That’s where The Anthology of Rap comes in. It reminds us just how much variety truly exists in this thing we call rap. KRS-One raging against police brutality is far removed from Will Smith beefing about parents that just don’t understand or UGK explaining the intricacies of the street pharmaceutical trade, but all of them are united through rhyming to a beat. We learn more as rap artists and as a rap audience by coming to terms with all those things that rap has made.


Back in 2006 I did a collaboration with the great conscious rapper Paris. Paris singlehandedly created a Public Enemy album called Rebirth Of A Nation. At the time, people asked why an MC like me would relinquish the responsibility of writing my own lyrics. My reason was simple: I thoroughly respect the songwriter and happen to think there is a valuable difference between the vocalist and the writer. Rarely are people gifted in both or well trained and skilled enough to handle both at once. The unwavering belief that MCs should always and only spit their own rhymes is a handicap for rap. In my opinion, most writers shouldn’t spit and most vocalists shouldn’t write unless there is a unique combination of skill, knowledge, ability, and distinction. To have Paris write my lyrics as well as produce the music added a breath of freshness to my voice. I put my ego aside—a hard thing for a lot of rappers to do—and was rewarded with a new weapon in my lyrical arsenal, unavailable had I simply gone it alone.

In order for a lyric to last, it takes time and thought. Although top-of-the-head freestyles might be entertaining for the moment, they quickly expire. Even someone like Jay-Z, who claims never to write before rhyming, does his own form of composition. He has the older cat’s knowledge, wisdom, and understanding of the many facets of multi-dimensional life zones and the ability to exercise his quickness of wit and tongue. Few MCs have his particular combination of gifts. Lyricism is a study of a terrain before it’s sprayed upon like paint on a canvas. Most MCs would do better to think and have a conversation regarding what to rhyme about before they spit. While the spontaneity of the words to a beat might bring up-to-the-minute feelings to share, one cannot sleep on the power of the word—or in this case the arrangement and delivery of many words in rhythm.

When it comes down to the words themselves, lyricism is vital to rap, and because rap fuels hip-hop, this means that lyricism is vital to hip-hop culture as a whole. A rapper that really wants to be heard must realize that a good vocabulary is necessary like a good ball-handler sports his dribble on a basketball court. Something should separate a professional rapper from a 6th grader. Lyricism does that. Even when a middle school kid learns a word and its meaning, social comprehension and context take time to master. Even when a term or a line is mastered, the challenge should be on how many more peaks a rapper can scale to become a good lyricist. We all should know that the power of a word has both incited and prevented war itself.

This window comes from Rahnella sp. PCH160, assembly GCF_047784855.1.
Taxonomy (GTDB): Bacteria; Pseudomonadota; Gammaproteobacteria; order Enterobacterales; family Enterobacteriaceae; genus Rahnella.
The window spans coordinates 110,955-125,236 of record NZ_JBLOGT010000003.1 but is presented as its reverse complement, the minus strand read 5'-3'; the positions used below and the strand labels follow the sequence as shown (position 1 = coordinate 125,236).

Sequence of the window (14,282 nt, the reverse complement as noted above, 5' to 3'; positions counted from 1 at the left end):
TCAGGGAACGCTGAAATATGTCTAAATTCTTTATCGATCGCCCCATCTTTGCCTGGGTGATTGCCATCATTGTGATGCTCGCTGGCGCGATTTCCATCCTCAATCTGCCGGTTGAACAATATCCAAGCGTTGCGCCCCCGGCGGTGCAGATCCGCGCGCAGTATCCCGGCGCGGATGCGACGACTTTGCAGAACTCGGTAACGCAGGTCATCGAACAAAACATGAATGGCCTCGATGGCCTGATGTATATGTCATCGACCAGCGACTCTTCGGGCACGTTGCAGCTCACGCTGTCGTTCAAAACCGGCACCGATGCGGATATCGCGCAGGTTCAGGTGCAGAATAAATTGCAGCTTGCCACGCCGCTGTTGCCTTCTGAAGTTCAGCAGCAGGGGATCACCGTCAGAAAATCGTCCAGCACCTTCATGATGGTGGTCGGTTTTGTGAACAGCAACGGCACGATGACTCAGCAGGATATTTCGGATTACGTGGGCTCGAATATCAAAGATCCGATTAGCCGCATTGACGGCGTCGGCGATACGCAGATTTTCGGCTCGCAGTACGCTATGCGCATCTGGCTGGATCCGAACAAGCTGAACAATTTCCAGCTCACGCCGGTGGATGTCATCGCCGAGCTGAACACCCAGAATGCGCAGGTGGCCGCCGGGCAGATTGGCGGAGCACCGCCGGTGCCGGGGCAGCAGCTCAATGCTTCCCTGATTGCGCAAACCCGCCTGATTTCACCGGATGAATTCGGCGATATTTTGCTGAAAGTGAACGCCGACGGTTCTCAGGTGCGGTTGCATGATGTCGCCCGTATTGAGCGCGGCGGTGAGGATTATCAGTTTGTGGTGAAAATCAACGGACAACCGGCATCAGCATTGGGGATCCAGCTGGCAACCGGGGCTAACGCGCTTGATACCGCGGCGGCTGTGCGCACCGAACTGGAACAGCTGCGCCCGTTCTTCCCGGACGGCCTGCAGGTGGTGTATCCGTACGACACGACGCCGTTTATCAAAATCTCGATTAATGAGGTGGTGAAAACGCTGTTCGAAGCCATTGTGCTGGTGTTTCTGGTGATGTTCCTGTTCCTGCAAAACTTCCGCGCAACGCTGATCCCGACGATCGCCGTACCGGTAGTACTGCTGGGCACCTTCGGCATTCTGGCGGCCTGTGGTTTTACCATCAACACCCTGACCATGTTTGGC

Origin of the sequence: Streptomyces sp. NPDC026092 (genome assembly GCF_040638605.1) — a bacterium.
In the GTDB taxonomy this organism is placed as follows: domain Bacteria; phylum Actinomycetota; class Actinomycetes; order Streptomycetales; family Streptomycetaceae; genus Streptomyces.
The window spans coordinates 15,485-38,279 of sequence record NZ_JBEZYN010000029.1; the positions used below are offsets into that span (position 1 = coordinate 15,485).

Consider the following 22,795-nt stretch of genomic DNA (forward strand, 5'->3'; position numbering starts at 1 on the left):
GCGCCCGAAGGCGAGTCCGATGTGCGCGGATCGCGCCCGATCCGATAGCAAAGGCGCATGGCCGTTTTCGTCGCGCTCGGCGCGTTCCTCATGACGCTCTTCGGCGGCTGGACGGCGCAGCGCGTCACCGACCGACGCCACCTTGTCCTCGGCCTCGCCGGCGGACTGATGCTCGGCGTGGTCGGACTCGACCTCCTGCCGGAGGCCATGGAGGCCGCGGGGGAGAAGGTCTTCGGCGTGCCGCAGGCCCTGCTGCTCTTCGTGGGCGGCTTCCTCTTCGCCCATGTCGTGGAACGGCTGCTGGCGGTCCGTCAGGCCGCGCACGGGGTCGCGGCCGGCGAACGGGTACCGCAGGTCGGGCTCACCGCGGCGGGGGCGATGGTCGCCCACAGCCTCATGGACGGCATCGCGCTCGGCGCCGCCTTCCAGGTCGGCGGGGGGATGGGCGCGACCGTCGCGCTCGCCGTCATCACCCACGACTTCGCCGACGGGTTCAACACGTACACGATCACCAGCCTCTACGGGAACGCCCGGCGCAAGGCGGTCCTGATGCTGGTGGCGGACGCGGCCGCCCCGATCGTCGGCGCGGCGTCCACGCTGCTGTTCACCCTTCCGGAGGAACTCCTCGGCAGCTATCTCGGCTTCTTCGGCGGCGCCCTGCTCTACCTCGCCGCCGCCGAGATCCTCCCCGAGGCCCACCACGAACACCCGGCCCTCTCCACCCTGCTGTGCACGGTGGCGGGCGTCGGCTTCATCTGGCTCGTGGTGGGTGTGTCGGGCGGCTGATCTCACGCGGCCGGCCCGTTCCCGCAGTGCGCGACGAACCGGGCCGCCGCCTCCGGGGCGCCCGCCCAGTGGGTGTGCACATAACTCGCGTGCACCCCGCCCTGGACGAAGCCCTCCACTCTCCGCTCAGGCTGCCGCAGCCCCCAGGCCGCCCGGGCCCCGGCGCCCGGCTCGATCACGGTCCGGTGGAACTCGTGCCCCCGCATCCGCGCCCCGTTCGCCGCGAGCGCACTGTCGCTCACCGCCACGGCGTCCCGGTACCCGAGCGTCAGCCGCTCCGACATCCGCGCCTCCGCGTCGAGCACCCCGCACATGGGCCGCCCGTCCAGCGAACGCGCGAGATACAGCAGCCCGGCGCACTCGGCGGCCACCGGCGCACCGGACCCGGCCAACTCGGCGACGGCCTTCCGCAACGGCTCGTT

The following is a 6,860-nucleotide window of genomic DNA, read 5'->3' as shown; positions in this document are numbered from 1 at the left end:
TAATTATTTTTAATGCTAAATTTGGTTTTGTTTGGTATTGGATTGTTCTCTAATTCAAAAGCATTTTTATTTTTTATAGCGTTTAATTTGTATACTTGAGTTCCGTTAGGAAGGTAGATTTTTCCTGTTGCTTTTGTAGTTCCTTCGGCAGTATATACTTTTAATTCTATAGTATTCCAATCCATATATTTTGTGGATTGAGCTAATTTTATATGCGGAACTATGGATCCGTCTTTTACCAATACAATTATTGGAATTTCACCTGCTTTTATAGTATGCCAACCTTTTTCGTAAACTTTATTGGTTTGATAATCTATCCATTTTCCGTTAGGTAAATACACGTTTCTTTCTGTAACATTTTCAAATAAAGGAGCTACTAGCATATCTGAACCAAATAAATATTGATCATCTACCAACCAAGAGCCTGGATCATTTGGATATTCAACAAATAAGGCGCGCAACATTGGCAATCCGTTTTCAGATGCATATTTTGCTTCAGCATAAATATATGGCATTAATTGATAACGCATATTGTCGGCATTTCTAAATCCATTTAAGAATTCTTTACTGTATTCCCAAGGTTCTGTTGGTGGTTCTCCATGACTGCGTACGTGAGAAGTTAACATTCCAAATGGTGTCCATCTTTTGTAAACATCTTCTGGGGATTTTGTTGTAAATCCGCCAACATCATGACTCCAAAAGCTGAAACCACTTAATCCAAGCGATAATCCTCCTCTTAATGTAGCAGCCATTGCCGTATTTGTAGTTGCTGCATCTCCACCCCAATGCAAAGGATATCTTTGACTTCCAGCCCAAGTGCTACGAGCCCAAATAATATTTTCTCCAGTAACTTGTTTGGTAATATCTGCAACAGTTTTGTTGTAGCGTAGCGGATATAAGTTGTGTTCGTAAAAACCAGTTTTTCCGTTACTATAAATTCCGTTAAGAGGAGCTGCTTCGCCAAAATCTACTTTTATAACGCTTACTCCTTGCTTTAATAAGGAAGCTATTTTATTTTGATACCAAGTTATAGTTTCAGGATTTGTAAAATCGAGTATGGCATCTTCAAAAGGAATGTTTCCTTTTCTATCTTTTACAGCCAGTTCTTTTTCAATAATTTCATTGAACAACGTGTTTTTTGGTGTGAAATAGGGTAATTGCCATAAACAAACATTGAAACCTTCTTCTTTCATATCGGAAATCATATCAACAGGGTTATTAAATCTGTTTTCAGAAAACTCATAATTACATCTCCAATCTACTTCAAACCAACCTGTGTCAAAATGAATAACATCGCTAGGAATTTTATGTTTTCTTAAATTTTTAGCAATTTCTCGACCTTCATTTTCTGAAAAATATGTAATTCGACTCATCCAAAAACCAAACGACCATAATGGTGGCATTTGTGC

Good lyrics, of course, have been around far longer than rap. They’re the life-blood of song. They direct the music and the music defines the culture. This is true for rap even though some mistake the music as being all about the beat. People sometimes overate the beat, separating it from the song itself. I ask folks would they rather just listen to instrumentals? The general response is no. Listeners want to have vocals driving the beat, but—importantly–not stopping it or slowing it down. It takes a master to ride any wild beat or groove and to tame it. Rakim, KRS-One, André 3000, MC Lyte, Black Thought and Nas are just a few such masters featured in this anthology. They will make the music submit to their flows while filling those flows with words to move the crowd’s minds, bodies, and souls. So reading lyrics on the page gives us a chance to understand exactly what makes these lyrics work. What’s their meaning? What’s their substance? How do they do what they do?

written by Chuck D

May 15 2010

original article: